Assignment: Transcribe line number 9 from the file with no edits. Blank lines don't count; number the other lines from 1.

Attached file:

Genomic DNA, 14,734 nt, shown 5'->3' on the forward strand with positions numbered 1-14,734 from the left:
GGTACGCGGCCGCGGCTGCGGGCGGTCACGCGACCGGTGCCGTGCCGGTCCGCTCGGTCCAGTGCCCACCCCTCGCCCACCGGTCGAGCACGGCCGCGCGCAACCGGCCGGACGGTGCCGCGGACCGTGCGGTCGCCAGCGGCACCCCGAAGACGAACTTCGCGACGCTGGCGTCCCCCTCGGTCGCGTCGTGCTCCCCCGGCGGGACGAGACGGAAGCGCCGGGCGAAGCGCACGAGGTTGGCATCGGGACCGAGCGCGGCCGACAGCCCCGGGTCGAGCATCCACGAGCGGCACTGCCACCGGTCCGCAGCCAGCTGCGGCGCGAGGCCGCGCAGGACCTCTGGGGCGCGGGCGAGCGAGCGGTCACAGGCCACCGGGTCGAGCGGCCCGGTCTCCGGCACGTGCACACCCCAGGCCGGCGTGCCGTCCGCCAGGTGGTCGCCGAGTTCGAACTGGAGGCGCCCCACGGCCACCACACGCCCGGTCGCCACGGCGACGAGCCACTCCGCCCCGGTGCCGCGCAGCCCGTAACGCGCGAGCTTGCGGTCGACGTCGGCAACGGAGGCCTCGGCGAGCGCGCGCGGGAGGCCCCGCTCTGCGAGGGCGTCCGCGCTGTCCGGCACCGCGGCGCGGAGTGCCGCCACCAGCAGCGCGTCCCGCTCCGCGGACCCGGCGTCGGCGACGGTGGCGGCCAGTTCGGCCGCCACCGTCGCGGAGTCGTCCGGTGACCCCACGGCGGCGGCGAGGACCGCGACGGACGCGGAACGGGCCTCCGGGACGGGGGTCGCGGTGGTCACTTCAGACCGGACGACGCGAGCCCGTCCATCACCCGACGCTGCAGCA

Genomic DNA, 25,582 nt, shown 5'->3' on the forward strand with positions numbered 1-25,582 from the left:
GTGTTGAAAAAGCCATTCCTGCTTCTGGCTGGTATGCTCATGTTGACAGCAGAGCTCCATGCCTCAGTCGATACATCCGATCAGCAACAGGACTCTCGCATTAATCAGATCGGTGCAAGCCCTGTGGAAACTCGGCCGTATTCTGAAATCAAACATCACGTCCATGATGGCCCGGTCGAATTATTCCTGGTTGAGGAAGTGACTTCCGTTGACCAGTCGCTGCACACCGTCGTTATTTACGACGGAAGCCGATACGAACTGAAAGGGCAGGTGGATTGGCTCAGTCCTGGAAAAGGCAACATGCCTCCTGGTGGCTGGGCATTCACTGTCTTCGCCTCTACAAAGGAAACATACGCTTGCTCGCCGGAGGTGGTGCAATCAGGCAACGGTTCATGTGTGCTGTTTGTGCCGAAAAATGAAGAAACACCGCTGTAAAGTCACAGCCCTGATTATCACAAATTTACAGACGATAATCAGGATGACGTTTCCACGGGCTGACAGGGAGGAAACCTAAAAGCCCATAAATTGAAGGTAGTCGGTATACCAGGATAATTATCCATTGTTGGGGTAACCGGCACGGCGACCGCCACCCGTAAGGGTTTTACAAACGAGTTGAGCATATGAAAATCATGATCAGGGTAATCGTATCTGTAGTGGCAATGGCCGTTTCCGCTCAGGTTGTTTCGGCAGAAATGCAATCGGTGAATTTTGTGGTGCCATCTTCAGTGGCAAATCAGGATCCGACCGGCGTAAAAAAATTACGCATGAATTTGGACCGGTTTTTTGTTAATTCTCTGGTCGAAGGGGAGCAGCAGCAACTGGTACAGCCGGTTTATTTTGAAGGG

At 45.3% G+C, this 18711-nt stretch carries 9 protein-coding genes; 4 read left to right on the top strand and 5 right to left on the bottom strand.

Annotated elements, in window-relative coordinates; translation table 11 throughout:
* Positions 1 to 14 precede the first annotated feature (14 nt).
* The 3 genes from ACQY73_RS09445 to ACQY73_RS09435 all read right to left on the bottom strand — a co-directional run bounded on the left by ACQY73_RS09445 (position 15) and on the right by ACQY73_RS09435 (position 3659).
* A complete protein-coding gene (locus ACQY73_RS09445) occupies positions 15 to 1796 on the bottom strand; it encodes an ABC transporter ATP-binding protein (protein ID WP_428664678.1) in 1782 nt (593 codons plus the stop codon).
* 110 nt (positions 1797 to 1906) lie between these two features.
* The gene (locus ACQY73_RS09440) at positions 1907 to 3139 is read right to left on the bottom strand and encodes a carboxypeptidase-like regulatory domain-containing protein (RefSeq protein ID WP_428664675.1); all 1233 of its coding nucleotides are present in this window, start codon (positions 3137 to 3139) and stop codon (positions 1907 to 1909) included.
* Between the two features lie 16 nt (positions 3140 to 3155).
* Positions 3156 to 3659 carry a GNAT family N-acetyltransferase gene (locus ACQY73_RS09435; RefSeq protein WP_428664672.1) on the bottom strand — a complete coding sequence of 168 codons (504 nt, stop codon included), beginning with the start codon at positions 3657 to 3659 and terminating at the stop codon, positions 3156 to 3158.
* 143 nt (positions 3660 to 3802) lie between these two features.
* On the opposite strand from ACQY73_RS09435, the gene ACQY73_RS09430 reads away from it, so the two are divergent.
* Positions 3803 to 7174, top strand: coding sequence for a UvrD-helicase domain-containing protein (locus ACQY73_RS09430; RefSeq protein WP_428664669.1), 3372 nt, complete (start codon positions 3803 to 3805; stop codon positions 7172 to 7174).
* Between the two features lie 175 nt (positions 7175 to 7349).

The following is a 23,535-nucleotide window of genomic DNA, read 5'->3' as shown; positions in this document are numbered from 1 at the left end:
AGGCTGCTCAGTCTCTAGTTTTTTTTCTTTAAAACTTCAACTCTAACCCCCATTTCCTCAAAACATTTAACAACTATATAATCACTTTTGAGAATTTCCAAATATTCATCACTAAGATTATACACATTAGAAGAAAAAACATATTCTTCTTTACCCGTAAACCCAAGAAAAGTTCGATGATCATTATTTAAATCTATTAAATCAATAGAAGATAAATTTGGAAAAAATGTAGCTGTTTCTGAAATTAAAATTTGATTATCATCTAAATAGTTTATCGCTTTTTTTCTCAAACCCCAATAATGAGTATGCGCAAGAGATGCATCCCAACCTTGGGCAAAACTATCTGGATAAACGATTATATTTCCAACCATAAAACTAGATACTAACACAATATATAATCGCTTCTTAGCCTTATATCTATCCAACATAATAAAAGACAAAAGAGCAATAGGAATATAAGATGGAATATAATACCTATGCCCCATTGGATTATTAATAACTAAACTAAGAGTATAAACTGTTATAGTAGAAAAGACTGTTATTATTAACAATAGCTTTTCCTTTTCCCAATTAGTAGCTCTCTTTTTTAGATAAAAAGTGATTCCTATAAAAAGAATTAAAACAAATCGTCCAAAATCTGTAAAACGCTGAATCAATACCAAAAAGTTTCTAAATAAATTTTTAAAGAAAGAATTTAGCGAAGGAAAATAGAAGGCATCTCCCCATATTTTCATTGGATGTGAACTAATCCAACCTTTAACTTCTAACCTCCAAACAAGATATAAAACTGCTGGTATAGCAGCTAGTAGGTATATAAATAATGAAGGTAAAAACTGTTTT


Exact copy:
* A complete protein-coding gene (locus ACQY73_RS09445) occupies positions 15 to 1796 on the bottom strand; it encodes an ABC transporter ATP-binding protein (protein ID WP_428664678.1) in 1782 nt (593 codons plus the stop codon).